Wednesday, January 19, 2011

Review: The Red Tree by Caitlin Kiernan

Synopsis (via Goodreads): Sarah Crowe left Atlanta, and the remnants of a tumultuous relationship, to live alone in an old house in rural Rhode Island. Within its walls she discovers an unfinished manuscript written by the house’s former tenant—a parapsychologist obsessed with the ancient oak growing on a desolate corner of the property. And as the gnarled tree takes root in her imagination, Sarah risks her health and her sanity to unearth a revelation planted centuries ago…

Review: Caitlin Kiernan’s novel, The Red Tree, is a fantasy thriller about the hypnotizing mysteries of an old and decrepit estate located in the backwoods of New England. Written in the form of a diary penned the estate’s newest tenant, Sarah Crowe (a published author and a bit of a recluse), it takes us through Sarah’s daily ruminations as she slowly falls under the spell of the strangeness that surrounds her.
            In the opening pages of her diary, Sarah recollects the reasons for her relocation. Having just ended a tumultuous relationship with her girlfriend, she’s drawn to the quite peacefulness of rural New England, the perfect place to finish a book she’d been commissioned to write. While trying to find inspiration for her story, Sarah begins to explore the house’s hidden corners and stumbles upon an old manuscript written by a former tenant. This manuscript is a collection of all the odd and unexplained tragic events that have occurred on the estate over the years. Despite the stories’ dark and eerie nature, Sarah’s interest in what she’s reading grows. The more spooked she gets, the greater her affinity becomes.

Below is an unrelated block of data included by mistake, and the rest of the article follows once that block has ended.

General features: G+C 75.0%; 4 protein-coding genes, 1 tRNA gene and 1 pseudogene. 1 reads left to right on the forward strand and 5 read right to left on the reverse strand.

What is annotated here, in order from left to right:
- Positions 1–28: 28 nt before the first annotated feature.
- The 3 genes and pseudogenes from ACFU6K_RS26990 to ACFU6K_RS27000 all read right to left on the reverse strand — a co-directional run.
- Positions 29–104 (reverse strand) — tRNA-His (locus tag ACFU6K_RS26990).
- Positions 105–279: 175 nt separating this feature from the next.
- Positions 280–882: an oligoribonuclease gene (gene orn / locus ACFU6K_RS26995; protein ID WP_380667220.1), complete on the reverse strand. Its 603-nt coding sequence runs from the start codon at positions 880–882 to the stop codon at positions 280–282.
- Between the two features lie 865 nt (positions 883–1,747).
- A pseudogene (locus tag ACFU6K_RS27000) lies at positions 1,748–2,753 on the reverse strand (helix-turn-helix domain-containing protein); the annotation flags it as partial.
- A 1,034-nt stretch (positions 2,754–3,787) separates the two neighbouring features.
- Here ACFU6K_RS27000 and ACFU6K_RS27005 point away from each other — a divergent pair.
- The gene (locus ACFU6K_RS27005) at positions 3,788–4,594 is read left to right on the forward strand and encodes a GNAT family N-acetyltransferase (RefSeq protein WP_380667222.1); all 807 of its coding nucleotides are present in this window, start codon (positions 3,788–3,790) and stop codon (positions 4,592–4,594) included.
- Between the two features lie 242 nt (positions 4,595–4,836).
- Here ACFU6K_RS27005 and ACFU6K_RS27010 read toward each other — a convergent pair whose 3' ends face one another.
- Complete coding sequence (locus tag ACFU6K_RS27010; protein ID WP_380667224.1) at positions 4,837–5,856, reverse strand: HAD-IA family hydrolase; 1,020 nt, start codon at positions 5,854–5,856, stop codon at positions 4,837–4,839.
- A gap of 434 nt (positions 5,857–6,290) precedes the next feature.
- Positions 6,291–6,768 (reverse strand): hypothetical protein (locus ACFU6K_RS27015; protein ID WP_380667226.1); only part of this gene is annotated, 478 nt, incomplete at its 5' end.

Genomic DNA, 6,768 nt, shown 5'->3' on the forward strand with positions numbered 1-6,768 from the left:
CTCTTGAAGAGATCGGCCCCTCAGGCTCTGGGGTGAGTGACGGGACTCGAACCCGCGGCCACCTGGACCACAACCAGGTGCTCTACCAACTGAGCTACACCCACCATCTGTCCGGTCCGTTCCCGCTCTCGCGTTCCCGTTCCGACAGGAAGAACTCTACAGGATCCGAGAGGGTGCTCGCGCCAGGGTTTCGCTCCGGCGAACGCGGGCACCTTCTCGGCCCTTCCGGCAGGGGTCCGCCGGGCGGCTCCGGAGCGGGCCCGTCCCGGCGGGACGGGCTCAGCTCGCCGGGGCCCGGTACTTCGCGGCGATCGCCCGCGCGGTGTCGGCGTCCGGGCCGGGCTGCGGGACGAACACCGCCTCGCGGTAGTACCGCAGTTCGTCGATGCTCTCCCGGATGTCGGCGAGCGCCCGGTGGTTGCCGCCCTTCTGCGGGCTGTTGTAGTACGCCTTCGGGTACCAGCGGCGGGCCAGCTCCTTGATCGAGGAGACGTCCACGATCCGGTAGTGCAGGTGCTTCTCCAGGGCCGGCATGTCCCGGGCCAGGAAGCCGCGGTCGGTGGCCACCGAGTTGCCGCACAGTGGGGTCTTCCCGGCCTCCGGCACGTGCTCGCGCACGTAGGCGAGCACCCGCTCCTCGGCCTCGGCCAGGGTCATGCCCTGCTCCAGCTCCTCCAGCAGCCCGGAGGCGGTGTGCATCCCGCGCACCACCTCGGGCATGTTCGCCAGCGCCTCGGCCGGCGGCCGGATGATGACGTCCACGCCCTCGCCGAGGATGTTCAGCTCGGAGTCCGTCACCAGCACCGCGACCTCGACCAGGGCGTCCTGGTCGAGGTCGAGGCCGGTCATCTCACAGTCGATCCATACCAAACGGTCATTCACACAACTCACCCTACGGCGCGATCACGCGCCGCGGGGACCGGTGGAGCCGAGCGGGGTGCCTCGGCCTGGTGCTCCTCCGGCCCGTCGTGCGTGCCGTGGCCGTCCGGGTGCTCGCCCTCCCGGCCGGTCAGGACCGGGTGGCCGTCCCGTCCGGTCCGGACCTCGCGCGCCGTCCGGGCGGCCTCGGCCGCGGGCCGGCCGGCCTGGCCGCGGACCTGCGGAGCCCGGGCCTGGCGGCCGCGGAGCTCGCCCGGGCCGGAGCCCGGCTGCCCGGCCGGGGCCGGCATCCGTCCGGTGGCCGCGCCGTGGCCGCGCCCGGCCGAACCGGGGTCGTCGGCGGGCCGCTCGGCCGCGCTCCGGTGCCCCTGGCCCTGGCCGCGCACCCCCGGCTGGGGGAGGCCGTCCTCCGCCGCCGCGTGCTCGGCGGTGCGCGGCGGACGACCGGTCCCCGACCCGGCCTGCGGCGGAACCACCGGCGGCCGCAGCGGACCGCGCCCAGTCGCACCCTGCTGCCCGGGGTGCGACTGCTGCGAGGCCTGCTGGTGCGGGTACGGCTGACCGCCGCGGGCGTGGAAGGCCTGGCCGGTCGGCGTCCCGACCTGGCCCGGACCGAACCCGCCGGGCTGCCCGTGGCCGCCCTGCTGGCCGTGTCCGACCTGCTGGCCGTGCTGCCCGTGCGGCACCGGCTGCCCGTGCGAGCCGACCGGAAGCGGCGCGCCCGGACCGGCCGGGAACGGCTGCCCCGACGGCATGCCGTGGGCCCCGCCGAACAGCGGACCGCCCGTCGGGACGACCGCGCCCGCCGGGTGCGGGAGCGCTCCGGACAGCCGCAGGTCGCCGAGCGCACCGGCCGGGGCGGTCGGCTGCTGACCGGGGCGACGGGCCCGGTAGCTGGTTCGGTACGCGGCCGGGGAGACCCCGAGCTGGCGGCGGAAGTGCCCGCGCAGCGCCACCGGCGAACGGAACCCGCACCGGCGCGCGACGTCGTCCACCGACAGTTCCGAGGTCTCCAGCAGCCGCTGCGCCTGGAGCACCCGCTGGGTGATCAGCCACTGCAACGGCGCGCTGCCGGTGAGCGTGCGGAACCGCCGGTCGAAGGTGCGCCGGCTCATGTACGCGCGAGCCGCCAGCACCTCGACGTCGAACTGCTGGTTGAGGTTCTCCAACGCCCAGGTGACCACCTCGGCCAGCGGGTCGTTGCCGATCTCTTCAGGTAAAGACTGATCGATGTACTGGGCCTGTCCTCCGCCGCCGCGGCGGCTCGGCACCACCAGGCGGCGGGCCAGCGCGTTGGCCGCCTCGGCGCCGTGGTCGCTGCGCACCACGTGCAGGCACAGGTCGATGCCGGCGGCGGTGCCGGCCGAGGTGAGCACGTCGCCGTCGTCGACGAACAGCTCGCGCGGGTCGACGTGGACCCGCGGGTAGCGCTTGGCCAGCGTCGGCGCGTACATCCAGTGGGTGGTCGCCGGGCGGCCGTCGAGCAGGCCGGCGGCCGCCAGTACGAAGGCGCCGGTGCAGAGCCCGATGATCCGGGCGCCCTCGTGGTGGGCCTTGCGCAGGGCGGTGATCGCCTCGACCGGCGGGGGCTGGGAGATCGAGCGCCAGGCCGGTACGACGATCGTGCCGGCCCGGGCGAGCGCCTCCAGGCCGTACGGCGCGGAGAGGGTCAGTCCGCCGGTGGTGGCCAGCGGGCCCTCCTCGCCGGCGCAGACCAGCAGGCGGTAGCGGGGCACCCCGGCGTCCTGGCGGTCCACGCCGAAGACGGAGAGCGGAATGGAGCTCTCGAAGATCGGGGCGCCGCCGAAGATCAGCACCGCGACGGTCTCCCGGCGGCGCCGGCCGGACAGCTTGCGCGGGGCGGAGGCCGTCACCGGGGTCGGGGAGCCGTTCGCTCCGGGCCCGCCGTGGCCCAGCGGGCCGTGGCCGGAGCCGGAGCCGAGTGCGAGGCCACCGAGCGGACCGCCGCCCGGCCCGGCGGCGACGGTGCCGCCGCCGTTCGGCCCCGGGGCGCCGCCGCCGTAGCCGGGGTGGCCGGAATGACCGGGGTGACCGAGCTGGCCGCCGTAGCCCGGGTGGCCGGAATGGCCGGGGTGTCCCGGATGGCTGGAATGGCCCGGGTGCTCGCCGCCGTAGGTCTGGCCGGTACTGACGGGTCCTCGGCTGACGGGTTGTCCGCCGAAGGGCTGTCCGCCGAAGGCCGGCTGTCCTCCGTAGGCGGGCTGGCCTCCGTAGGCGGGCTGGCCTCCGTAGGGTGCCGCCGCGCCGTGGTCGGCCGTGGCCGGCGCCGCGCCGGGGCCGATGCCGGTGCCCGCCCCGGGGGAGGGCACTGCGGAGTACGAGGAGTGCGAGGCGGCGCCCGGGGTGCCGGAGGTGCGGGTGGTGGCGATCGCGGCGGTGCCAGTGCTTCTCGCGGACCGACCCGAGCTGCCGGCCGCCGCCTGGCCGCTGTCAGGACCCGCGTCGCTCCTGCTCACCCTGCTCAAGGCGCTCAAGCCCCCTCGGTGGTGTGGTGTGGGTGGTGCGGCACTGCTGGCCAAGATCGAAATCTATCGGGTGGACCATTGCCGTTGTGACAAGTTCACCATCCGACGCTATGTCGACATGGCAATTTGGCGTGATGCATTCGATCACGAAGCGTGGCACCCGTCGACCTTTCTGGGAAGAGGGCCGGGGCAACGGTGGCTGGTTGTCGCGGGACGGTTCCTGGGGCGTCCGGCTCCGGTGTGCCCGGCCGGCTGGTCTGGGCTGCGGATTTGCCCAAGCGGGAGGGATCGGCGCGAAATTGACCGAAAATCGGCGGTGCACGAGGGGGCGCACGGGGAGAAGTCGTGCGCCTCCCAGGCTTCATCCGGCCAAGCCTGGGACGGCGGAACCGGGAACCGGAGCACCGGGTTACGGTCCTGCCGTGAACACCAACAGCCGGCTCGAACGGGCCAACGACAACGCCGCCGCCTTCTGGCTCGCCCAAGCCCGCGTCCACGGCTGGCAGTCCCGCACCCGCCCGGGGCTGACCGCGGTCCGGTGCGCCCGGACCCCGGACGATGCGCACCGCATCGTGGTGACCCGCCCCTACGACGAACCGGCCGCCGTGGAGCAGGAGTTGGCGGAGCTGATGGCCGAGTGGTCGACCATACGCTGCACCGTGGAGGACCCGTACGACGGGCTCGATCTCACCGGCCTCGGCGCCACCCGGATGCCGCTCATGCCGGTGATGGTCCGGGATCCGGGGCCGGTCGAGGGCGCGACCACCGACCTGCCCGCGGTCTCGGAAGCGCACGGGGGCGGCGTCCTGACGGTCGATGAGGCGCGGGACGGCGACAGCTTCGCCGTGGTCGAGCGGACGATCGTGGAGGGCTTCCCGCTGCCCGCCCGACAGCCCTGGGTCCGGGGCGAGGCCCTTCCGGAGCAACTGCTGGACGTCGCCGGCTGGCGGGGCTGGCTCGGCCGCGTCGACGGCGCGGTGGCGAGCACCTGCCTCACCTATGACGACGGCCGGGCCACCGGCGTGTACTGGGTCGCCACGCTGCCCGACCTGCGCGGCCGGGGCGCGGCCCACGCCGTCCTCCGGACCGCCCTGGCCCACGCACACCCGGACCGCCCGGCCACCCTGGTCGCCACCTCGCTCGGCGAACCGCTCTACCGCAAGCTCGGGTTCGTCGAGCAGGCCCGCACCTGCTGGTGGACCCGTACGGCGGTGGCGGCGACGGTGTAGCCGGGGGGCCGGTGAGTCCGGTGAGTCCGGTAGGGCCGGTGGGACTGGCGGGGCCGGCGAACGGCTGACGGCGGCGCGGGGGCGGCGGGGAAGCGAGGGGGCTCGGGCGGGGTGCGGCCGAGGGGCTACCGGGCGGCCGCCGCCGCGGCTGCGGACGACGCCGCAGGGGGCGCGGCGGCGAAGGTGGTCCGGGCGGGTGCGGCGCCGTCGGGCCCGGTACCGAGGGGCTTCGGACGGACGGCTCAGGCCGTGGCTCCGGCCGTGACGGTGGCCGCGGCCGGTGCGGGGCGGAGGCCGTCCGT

Seemingly out of nowhere, Sarah’s solitude is interrupted when another tenant moves in. Constance immediately changes the story’s dynamic and we are struck by how abnormally knowledgeable she is about the house, the old manuscript, and about Sarah herself, more knowledgeable than a mere stranger could ever possibly be. Her disruptive presence enhances the eeriness of the story.
It is around this point that Sarah’s narration also begins to change, shifting from a routine log of events into a less refined and sometimes disconnected rambling. New information surfaces about a mental health disorder. A more complete picture is formed about what happened between Sarah and her former girlfriend. The narration becomes neurotic and patchy, quickly condemning Sarah’s credibility. Soon we start to question whether what she’s telling us is still the truth and not a spin-off of the fictitious work she has been so hard pressed to finish.
            Overall, The Red Tree is very complex and suspenseful. Having a narrator that cannot be trusted was a unique reading experience. Even now, a few months after I’ve finished the book, I still don’t know what to make of the whole story. The best I can do is say that it reads like a David Lynch film: revisiting it again and again might lead to multiple interpretations, yet something about the story will forever remain elusive and misunderstood.

LitSnit Verdict: B

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